Advanced Photography Tricks

There are many different genres of photography in this world, ranging from the simplest snapshots to professional sports photographs. To take high-quality photographs, people will need good cameras and lenses that they can rely on. However, the problem is that not everyone is able or willing to spend thousands upon thousands of dollars on equipment. Luckily there are other ways to get great photos without spending all their money (and even without paying any). Here are advanced photographic tricks that will help you take your best shots yet:

1. Shooting straight into the sun

One of the most striking shots is angling the camera to shoot directly into the sun, but it’s also one of the most challenging shots for even an experienced photographer to pull off. If you want to give this a try yourself, make sure your lens is clean and free from any potential debris that could cause internal flare or scratches on your lens elements. Also, use a UV filter to protect your lens’ front element if it doesn’t already have one built in-this will minimize any aberrations caused by shooting at extreme angles. A circular polarizing filter can also be helpful since you’ll need all the help you can get about image quality. This image is particularly popular among luxury yachts, as seen on this website. Yacht charters use photos with the sun and similar imagery to promote the extravagance of the boating experience.

2. Silhouettes

A silhouette is the dark outline of a subject in front of a brightly lit background. Profiles can be created by positioning your subject with their back to the sun or other light source, but you’ll need some way to keep them perfectly still while they set themselves. A tripod will work best since most shutter speeds won’t be fast enough without introducing motion blur into your photo anyway; you might want to use a remote trigger (triggered via radio signal) or self-timer function so that vibrations don’t cause any blurring with slower shutter speeds. If the camera itself is stationary, another option is using an object like a large building or tree as your backdrop against which your subject stands out; obviously, this only works if the camera is in the same spot every time.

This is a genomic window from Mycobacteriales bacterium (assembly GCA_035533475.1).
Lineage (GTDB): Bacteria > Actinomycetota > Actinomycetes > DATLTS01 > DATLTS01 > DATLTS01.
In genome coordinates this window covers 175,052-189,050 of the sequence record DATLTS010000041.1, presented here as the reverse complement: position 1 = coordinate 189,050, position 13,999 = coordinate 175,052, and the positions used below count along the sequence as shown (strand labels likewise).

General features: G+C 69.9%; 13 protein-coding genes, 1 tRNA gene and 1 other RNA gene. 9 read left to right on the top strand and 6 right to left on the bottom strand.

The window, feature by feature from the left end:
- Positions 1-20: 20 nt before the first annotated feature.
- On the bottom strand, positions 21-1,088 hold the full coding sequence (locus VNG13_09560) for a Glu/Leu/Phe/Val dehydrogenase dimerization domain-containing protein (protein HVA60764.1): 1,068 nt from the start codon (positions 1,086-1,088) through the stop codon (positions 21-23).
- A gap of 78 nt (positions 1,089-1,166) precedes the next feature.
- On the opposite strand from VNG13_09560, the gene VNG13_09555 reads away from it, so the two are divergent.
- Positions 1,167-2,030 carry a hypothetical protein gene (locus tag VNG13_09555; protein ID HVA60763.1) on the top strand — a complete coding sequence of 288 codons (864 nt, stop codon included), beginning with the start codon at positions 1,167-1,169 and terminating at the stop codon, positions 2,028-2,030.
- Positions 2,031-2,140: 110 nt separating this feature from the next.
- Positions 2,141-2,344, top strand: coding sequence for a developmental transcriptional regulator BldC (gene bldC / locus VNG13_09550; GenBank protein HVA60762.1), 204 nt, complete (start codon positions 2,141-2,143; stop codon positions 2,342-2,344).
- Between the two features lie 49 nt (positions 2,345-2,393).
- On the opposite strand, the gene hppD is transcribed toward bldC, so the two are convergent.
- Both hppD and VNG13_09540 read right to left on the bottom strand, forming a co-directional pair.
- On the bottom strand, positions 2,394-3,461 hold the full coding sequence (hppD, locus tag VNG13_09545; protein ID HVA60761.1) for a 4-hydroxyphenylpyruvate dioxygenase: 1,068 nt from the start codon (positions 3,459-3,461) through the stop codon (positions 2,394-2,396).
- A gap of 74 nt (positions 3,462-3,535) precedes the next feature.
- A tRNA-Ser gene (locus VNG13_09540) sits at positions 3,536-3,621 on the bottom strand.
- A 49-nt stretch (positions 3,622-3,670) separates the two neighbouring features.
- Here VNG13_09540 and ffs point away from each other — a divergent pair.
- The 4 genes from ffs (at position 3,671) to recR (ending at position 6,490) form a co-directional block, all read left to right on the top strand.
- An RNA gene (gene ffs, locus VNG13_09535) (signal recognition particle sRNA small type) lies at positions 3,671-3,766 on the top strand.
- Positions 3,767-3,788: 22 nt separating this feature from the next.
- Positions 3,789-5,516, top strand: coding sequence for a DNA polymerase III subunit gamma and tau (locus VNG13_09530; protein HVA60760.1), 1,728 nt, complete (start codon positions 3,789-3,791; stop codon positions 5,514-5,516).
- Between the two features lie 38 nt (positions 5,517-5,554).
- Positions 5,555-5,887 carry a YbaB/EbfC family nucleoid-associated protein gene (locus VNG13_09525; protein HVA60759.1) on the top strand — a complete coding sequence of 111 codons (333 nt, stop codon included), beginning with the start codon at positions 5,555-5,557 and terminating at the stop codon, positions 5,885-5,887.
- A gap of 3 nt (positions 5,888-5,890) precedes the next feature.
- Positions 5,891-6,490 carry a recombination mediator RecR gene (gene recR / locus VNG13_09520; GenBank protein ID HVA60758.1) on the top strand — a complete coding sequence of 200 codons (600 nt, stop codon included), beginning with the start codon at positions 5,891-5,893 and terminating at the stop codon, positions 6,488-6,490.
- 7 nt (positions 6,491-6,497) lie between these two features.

3. Silhouette with light trails

A variation of the silhouette is to have your lit subject stand against a darker background but at an angle that causes their body or head to block out some of the light sources behind them. If you want your photo to convey motion (for example, traffic or moving lights), make sure your subject isn’t standing still; instead, they should be walking through the scene while you take the photo-this way, each frame will show them in different positions and facing different directions depending on how long it takes for your shutter to close after each shot while shooting in continuous mode (burst mode). Just like when creating silhouettes, you’ll need a tripod and a shutter speed of 1/4th to 1 second or slower for this type of shot.

4. Backlighting

When light is coming from behind your subject, it’s called backlighting. It can make for an interesting effect if the background is relatively bright and the topic has dark features-think about silhouette photography here! If you want a photo with only partial backlighting, try positioning your subject to either side of your primary light source instead of directly in front of it; this will create rim lighting along one side that acts as a highlight while still allowing some front lighting through on their other side.

5. High dynamic range (HDR)

This technique is not so much a single as it is an application used to produce an image with a high dynamic range, the ratio between the brightest highlights and darkest shadows in a single scene. While it can be challenging to get things right without having too much blown out or blurry areas throughout your shot, HDR photography does give you more leeway when post-processing; for example, you might want to boost colors or increase vibrance for an effect that’s closer to what your eye sees naturally.

6. Panoramas